- Invite anyone. We invited close friends and family as well as many of the neighbors in the community that had helped and encouraged us along the way. We were lucky to have many smiling faces there that day but realize that many do these ceremonies in marinas with only strangers nearby. If that’s the case for you, invite some strangers! Everybody loves the excuse to gather, especially when there’s bubbly involved.
- Many of our guests asked what they could bring as a “boat warming” gift. We had everything we needed at this point but asked anyone who inquired to bring a bottle of something special — wine, champagne, jarred olives. The one criteria was that they had to (or we would) write their names on the bottle or jar they’d gifted us. We stowed each one in our boat and when something special happens (we roasted our first chicken!), or when we have a rough day (Bourré has – already – landed himself in the emergency vet!), we open one of the inked gifted bottles and remember how much love we carry with us on this journey. We are never, truly, a crew of two.
- Before the big ceremony day, purge everything bearing the old boat’s name. The ink on the transom, key chains, log books, you get the point. According to good ole sailor lore, keeping anything on board that bears the old name only angers and confuses Poseidon, keeper of the boat records in the Ledger of the Deep.
- Re-ink the transom with the new name but keep it covered until the ceremony has concluded. We did this the morning of.
- Gather the following items for the official renaming occasion:
- 2 bottles of (good, I say $20 or more but do whatever your budget allows) champagne for the ceremony plus more for sharing with guests afterwards.
- 1 piece of metal that bears the old boat name. We used a chisel and a sharpie to write the old name.
- Enough glasses for each (human) member of your crew.
- On the day of, gather friends and family around the vessel.
- Begin the ceremony by purging the old name from the Ledger of the Deep, guarded by Poseidon:
- Read the following: “Oh mighty and great ruler of the seas and oceans, to whom all ships and we who venture upon your vast domain are required to pay homage, implore you in your graciousness to expunge for all time from your records and recollection the name [old boat name] which has ceased to be an entity in your kingdom. As proof thereof, we submit this ingot bearing her name to be corrupted through your powers and forever be purged from the sea.
- Throw the metal object baring the old boat’s name.”
- Pour half of the first bottle of champagne into the sea, from East to West. Set remaining ½ bottle aside.
- Inform Poseidon of your vessel’s new name, to be recorded in the Ledger of the Deep:
- Read the following: “Oh mighty and great ruler of the seas and oceans, to whom all ships and we who venture upon your vast domain are required to pay homage, implore you in your graciousness to take unto your records and recollection this worthy vessel hereafter and for all time known as [new boat name], guarding her with your mighty arm and trident and ensuring her of safe and rapid passage throughout her journeys within your realm. In appreciation of your munificence, dispensation and in honor of your greatness, we offer these libations to your majesty and your court.”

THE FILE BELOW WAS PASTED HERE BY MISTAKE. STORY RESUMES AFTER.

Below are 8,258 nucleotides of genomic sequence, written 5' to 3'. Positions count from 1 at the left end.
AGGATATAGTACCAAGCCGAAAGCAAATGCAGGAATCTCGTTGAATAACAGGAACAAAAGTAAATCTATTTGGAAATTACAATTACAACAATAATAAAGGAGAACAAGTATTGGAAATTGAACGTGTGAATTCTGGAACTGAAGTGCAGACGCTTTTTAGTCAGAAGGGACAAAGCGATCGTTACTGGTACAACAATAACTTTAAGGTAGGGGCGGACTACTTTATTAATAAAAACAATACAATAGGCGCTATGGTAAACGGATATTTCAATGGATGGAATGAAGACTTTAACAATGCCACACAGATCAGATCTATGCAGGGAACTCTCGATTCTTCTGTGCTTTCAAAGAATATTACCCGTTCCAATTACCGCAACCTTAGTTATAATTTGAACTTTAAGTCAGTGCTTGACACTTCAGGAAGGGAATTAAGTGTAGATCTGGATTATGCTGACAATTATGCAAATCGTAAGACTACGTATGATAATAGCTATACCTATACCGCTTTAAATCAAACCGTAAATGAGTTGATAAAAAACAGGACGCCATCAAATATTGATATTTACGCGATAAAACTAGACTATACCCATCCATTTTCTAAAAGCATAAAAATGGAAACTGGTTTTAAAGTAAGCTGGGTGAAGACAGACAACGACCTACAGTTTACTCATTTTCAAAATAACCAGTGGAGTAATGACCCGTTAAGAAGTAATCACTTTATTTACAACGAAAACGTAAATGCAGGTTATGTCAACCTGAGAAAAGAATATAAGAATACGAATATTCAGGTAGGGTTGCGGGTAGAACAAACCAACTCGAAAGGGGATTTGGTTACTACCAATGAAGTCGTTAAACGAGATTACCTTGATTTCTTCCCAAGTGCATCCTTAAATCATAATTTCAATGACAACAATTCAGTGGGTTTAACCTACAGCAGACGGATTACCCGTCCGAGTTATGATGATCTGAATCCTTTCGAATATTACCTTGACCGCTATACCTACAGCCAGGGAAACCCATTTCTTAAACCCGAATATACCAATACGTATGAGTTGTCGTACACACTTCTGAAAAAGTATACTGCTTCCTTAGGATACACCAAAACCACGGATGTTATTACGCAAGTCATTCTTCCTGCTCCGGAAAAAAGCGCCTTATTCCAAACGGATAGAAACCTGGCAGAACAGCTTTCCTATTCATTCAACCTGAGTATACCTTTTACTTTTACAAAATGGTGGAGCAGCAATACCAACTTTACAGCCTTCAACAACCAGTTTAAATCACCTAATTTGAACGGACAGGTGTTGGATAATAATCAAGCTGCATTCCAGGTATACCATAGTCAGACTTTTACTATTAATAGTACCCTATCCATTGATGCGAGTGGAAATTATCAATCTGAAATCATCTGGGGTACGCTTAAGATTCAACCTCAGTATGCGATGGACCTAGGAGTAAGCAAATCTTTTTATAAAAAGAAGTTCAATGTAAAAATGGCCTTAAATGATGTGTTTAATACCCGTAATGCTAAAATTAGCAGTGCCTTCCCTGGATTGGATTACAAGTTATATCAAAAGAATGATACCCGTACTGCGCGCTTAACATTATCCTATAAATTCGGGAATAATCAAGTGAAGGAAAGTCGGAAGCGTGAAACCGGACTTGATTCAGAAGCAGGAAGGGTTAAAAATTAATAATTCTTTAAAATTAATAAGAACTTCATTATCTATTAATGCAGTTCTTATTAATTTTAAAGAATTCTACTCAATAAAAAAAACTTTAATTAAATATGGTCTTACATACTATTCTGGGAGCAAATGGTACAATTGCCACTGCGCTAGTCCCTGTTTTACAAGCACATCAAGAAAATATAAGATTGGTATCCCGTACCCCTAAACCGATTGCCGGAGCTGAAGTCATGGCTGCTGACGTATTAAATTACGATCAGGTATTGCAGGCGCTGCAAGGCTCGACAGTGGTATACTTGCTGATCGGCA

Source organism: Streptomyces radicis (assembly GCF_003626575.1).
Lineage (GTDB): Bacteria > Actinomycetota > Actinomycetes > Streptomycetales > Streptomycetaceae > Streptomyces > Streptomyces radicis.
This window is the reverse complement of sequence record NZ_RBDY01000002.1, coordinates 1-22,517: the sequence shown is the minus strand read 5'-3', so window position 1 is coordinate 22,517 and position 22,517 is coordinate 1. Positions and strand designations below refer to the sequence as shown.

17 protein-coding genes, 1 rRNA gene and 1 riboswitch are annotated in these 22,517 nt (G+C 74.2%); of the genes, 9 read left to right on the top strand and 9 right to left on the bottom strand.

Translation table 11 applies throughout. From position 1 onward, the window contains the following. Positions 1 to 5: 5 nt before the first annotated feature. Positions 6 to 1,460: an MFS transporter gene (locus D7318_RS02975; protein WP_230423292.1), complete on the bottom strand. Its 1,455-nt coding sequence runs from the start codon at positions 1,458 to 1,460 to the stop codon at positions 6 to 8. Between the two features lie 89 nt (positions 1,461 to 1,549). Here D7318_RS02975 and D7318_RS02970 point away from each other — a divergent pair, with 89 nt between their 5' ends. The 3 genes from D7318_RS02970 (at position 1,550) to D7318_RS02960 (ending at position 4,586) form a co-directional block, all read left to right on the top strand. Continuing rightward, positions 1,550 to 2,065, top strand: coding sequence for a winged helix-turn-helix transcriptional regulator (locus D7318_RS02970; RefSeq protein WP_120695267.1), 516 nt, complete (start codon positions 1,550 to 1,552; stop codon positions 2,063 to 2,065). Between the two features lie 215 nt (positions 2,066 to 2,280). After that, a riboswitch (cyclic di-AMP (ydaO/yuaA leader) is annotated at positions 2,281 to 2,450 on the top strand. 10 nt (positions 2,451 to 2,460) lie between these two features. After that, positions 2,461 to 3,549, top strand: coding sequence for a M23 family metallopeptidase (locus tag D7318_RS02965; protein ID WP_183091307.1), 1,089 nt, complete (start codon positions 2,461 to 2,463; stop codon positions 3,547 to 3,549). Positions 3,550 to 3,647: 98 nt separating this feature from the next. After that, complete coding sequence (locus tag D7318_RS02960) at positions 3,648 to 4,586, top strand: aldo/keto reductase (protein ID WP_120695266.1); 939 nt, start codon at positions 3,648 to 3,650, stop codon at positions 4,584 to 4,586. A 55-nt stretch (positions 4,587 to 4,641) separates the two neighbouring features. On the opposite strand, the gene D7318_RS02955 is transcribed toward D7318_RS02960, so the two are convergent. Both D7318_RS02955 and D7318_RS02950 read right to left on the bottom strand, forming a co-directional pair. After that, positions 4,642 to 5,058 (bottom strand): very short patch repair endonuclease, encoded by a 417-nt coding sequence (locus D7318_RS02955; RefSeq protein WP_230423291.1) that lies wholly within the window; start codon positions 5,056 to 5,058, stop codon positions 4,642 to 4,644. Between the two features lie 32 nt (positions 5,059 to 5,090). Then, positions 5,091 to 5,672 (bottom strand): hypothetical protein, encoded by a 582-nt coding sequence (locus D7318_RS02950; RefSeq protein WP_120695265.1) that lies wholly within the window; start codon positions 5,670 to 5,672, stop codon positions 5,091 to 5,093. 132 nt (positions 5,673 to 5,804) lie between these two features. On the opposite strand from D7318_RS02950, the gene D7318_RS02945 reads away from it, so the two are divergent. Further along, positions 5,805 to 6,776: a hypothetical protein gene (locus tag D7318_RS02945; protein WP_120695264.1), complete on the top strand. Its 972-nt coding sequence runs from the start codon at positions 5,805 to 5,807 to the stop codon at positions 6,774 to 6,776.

- Open the second bottle of champagne. Pour a small glass for each member of the crew, making sure there is some left for Poseidon. Pour whatever remains into the sea from West to East.
- Call out to the four wind gods, one for each direction, asking for fair winds and following seas.
- Read the following: “Oh mighty rulers of the winds, through whose power our frail vessels traverse the wild and faceless deep, we implore you to grant this worthy vessel [your boat’s new name] the benefits and pleasures of your bounty, ensuring us of your gentle ministration according to our needs.”
- Read the following: “Great Boreas, exalted ruler of the North Wind, grant us permission to use your mighty powers in the pursuit of our lawful endeavors, ever sparing us the overwhelming scourge of your frigid breath.”
- Pick up the first bottle of champagne, which should be half full. Face north and pour ¼ of the remaining into the seas.
- Read the following: “Great Zephyrus, exalted ruler of the West Wind, grant us permission to use your mighty powers in the pursuit of our lawful endeavors, ever sparing us the overwhelming scourge of your wild breath.”
- Face west and pour another portion into the seas.
- Read the following: “Great Eurus, exalted ruler of the East Wind, grant us permission to use your mighty powers in the pursuit of our lawful endeavors, ever sparing us the overwhelming scourge of your mighty breath.”
- Face east and pour another portion into the seas.
- Read the following: “Great Notus, exalted ruler of the South Wind, grant us permission to use your mighty powers in the pursuit of our lawful endeavors, ever sparing us the overwhelming scourge of your scalding breath.”
- Face south and pour all the remaining bottle into the seas.
- Rip off the paper/flag/sheet that’s covering the new boat name to show it.
- Grab the glasses you previously poured from the second bottle and toast your crew (or yourself if cruising solo) and those who have patiently sat through this lengthy ceremony, especially if, like our friends and family, they did so in the pouring rain.